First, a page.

Simplicity, togetherness, no vanity, hard work & a belief in something greater then ourselves.

    Oh, and several Amish communities don’t teach their children beyond an 8th grade education. But a basic 8th grade education in the 1800s was damn near on our modern college level.
    Think about it, folks.

    Great article! :o )

  4. sam

    On February 1, 2009 at 10:39 pm

    A life without electricity would be a hard life to live. There are some major bad things and some minor bad things but on the other hand there are also some major good things. Electricity as become such a big impacted on our lives, for example, when we need to cook something we don’t have to make a fire like they needed to back in the old days, no, we would just turn on a oven or microwave, when we need to take a shower then we don’t have t o find a river, no, we simply turn on the shower and we take a bath. So as you can read electricity have an big impacted on out lives.

  5. aditya

    On February 1, 2009 at 10:50 pm

    i play world of warcraft wrath of the lich king i have a lvl 80warlock named indian and then lvl 75 warrior named adit and then i love it it would suck!!!!!1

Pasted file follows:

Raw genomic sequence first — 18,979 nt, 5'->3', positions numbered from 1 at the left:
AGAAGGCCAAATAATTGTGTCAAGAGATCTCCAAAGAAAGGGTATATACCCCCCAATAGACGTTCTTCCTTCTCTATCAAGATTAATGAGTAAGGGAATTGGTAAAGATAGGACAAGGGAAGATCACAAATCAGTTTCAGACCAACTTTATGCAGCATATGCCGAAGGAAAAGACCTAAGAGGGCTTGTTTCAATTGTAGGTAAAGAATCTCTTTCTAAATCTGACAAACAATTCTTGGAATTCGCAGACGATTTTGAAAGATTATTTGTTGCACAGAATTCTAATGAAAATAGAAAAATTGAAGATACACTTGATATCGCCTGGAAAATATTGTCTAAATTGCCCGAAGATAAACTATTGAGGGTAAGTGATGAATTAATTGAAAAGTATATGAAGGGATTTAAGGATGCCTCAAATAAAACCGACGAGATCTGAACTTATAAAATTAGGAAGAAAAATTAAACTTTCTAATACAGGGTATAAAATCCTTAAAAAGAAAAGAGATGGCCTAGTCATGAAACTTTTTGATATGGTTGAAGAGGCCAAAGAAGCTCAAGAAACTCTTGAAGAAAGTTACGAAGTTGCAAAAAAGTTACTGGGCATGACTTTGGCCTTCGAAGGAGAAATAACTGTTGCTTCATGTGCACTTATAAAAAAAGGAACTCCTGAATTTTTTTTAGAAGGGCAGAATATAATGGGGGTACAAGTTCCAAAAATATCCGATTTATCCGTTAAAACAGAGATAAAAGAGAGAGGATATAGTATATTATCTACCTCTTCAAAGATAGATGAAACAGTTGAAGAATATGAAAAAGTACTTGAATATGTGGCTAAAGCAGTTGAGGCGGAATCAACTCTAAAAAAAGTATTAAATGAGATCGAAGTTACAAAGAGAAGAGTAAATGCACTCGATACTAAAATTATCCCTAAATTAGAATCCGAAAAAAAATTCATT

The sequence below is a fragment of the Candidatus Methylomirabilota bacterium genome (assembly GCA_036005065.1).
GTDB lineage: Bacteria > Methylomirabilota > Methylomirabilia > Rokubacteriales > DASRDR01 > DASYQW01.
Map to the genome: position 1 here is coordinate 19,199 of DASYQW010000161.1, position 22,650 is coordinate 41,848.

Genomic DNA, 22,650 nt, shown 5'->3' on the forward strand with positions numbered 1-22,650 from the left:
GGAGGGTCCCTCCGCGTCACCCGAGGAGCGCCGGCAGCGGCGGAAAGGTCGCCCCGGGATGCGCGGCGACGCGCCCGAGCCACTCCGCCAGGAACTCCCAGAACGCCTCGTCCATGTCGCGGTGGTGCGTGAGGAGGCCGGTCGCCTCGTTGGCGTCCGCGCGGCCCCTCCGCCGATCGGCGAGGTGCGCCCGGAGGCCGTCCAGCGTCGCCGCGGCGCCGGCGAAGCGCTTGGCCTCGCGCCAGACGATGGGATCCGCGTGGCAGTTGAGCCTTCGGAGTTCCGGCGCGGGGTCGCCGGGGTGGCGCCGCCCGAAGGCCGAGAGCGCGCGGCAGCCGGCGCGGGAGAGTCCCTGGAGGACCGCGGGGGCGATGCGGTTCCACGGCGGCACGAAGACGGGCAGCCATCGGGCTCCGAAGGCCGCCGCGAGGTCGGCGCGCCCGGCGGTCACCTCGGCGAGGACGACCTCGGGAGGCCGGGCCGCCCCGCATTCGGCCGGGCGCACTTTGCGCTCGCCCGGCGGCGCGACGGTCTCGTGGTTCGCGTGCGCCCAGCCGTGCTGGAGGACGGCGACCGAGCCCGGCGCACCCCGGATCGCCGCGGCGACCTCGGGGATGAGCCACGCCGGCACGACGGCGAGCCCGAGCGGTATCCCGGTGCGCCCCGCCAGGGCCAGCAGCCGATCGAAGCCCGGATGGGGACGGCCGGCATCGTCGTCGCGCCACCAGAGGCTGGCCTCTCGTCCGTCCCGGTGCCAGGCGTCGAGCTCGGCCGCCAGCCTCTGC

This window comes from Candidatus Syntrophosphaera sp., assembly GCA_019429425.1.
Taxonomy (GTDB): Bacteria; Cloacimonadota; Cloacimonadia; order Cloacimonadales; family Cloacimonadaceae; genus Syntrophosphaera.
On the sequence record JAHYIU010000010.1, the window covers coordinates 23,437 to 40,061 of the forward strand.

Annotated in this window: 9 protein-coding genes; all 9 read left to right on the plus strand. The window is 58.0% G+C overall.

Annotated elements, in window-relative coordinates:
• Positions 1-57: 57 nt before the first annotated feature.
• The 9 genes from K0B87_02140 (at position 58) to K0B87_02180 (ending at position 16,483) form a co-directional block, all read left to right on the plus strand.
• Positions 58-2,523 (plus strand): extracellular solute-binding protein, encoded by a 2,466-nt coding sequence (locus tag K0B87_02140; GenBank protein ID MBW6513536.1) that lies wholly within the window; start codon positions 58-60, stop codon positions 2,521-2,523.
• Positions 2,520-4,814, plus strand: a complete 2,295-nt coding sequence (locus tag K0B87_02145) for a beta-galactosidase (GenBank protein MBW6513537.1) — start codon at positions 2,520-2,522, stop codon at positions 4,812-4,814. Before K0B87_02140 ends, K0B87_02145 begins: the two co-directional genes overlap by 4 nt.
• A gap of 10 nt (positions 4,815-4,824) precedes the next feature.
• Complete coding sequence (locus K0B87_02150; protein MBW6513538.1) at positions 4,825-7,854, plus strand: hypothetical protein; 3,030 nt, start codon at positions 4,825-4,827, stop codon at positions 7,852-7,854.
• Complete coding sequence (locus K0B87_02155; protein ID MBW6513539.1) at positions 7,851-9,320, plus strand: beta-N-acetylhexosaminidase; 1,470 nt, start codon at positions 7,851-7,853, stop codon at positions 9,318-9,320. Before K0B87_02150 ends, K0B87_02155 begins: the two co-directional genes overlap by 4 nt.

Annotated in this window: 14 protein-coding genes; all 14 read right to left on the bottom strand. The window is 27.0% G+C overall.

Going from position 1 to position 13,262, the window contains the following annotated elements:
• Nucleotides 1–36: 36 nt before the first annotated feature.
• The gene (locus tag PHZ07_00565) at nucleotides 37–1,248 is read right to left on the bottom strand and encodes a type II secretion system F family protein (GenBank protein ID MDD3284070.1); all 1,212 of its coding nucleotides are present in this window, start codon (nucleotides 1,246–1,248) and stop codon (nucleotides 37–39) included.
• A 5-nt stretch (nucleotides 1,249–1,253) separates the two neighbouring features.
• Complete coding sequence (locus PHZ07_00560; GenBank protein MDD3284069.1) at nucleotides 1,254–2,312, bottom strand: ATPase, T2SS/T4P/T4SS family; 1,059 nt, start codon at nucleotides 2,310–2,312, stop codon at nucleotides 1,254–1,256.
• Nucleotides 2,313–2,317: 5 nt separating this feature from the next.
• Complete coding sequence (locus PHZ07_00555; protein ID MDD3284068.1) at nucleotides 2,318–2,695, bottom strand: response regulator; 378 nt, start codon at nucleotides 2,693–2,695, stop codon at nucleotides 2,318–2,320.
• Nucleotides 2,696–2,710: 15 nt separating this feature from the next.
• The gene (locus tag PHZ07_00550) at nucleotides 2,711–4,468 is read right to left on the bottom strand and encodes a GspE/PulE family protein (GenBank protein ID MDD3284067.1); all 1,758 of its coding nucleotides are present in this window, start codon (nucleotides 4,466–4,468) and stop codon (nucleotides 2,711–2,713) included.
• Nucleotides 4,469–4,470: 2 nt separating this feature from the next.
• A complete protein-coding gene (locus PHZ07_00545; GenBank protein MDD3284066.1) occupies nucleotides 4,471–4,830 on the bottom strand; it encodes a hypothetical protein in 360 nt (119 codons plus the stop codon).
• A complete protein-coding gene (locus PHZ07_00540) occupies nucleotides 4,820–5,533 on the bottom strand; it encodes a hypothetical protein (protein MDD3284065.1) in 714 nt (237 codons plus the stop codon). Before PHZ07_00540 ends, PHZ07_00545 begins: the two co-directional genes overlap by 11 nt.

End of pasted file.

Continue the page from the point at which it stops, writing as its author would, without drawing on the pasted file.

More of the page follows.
6. sam

    On February 8, 2009 at 1:22 am

    can i join mike?

  7. jeremy

    On February 8, 2009 at 1:46 am

    I love george W. bush and yeah awsome no more I raq and stuff would be bad MISS you b.LADEN

  8. sam

    On February 8, 2009 at 1:53 am

    me to b.laden was nice

  9. sam

    On February 11, 2009 at 11:54 pm

    well with out el i cant look at p***

  10. Dave

    On April 5, 2009 at 4:33 pm

    >>Oh, and several Amish communities don’t teach their children beyond an 8th grade education. But a basic 8th grade education in the 1800s was damn near on our modern college level.
    Think about it, folks.

  11. lol

    On February 8, 2010 at 4:18 pm